Cover Story Current Issue

The high prevalence of obesity is associated with increased mortality because of various comorbidities evoked by an increase in adiposity. Type II diabetes and cardiovascular disease are major medical conditions commonly linked to alterations in the homeostatic pathways that regulate energy homeostasis. As a master regulator of energy balance, the brain integrates peripheral signals and, in turn, modulates feeding behavior and the activity of the autonomic nervous system. The hypothalamus acts as the main hub that receives and integrates peripheral signals.

Mohamed Rouabhi, Deng-Fu Guo, Donald A. Morgan, Zhiyong Zhu, ... Kamal Rahmouni

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Current Issue

Roux-en-Y gastric bypass contributes to weight loss-independent improvement in hypothalamic inflammation and leptin sensitivity through gut-microglia-neuron-crosstalk

Jiesi Chen, Nadine Haase, Sven-Bastiaan Haange, Robert Sucher, ... Wiebke K. Fenske

Objective

Hypothalamic inflammation and endoplasmic reticulum (ER) stress are extensively linked to leptin resistance and overnutrition-related diseases. Surgical intervention remains the most efficient long-term weight-loss strategy for morbid obesity, but mechanisms underlying sustained feeding suppression remain largely elusive. This study investigated whether Roux-en-Y gastric bypass (RYGB) interacts with obesity-associated hypothalamic inflammation to restore central leptin signaling as a mechanistic account for post-operative appetite suppression.

Methods

RYGB or sham surgery was performed in high-fat diet-induced obese Wistar rats. Sham-operated rats were fed ad libitum or by weight matching to RYGB via calorie restriction (CR) before hypothalamic leptin signaling, microglia reactivity, and the inflammatory pathways were examined to be under the control of gut microbiota-derived circulating signaling.

Results

RYGB, other than CR-induced adiposity reduction, ameliorates hypothalamic gliosis, inflammatory signaling, and ER stress, which are linked to enhanced hypothalamic leptin signaling and responsiveness. Mechanistically, we demonstrate that RYGB interferes with hypothalamic ER stress and toll-like receptor 4 (TLR4) signaling to restore the anorexigenic action of leptin, which most likely results from modulation of a circulating factor derived from the altered gut microbial environment upon RYGB surgery.

Conclusions

Our data demonstrate that RYGB interferes with hypothalamic TLR4 signaling to restore the anorexigenic action of leptin, which most likely results from modulation of a circulating factor derived from the post-surgical altered gut microbial environment.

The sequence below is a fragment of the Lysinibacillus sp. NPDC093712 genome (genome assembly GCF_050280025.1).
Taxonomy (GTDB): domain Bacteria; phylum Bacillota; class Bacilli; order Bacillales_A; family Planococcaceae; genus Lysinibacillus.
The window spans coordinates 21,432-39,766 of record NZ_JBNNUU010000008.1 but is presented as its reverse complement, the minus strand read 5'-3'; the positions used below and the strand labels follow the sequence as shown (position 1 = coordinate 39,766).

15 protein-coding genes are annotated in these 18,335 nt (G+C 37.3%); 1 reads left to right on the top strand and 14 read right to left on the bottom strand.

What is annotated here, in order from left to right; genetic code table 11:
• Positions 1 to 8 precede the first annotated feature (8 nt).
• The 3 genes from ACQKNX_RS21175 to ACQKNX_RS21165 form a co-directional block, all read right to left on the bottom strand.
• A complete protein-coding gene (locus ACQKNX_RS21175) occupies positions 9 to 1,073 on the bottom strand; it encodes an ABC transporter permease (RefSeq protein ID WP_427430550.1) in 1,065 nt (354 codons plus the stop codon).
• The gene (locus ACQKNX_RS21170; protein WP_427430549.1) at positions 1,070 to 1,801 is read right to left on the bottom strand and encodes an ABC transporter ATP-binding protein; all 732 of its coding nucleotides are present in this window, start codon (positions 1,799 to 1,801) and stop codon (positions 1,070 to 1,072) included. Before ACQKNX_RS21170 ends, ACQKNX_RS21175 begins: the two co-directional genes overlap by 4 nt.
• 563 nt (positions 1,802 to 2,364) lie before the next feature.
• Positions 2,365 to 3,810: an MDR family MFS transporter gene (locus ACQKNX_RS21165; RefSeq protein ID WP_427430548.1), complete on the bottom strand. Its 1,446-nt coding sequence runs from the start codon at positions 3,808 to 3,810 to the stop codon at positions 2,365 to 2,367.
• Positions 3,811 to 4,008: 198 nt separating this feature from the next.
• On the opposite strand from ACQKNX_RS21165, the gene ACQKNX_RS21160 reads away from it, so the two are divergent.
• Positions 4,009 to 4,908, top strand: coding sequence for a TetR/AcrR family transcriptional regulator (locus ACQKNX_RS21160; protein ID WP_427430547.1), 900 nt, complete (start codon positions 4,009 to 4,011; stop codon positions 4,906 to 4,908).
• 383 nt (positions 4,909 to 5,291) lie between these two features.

Roux-en-Y gastric bypass contributes to weight loss-independent improvement in hypothalamic inflammation and leptin sensitivity through gut-microglia-neuron-crosstalk

Jiesi Chen, Nadine Haase, Sven-Bastiaan Haange, Robert Sucher, ... Wiebke K. Fenske

Objective

Hypothalamic inflammation and endoplasmic reticulum (ER) stress are extensively linked to leptin resistance and overnutrition-related diseases. Surgical intervention remains the most efficient long-term weight-loss strategy for morbid obesity, but mechanisms underlying sustained feeding suppression remain largely elusive. This study investigated whether Roux-en-Y gastric bypass (RYGB) interacts with obesity-associated hypothalamic inflammation to restore central leptin signaling as a mechanistic account for post-operative appetite suppression.

Methods

RYGB or sham surgery was performed in high-fat diet-induced obese Wistar rats. Sham-operated rats were fed ad libitum or by weight matching to RYGB via calorie restriction (CR) before hypothalamic leptin signaling, microglia reactivity, and the inflammatory pathways were examined to be under the control of gut microbiota-derived circulating signaling.

Results

RYGB, other than CR-induced adiposity reduction, ameliorates hypothalamic gliosis, inflammatory signaling, and ER stress, which are linked to enhanced hypothalamic leptin signaling and responsiveness. Mechanistically, we demonstrate that RYGB interferes with hypothalamic ER stress and toll-like receptor 4 (TLR4) signaling to restore the anorexigenic action of leptin, which most likely results from modulation of a circulating factor derived from the altered gut microbial environment upon RYGB surgery.

Conclusions

Our data demonstrate that RYGB interferes with hypothalamic TLR4 signaling to restore the anorexigenic action of leptin, which most likely results from modulation of a circulating factor derived from the post-surgical altered gut microbial environment.

 

The 60 Second Metabolist

In this section authors briefly report on their work recently published in Molecular Metabolism.

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